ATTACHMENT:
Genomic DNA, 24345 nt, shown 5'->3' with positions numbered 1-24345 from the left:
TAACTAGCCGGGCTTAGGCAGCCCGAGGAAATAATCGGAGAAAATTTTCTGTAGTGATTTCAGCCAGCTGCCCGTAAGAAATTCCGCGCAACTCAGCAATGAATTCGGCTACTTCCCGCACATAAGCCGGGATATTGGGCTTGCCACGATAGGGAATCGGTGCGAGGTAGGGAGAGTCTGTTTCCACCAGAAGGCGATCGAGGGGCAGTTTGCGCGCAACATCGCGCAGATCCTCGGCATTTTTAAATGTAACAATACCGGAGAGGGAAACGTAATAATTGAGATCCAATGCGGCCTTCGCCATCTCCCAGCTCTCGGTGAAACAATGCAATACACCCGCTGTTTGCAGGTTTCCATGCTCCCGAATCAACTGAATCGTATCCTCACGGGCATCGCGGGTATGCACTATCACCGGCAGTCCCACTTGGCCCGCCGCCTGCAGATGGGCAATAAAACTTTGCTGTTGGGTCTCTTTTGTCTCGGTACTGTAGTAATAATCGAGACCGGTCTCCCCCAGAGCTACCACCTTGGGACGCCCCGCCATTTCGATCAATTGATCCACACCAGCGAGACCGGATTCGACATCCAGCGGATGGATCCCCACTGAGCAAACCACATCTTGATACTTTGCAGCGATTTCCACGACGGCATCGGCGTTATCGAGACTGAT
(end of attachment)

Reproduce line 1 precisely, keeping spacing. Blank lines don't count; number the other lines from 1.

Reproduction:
Genomic DNA, 24345 nt, shown 5'->3' with positions numbered 1-24345 from the left: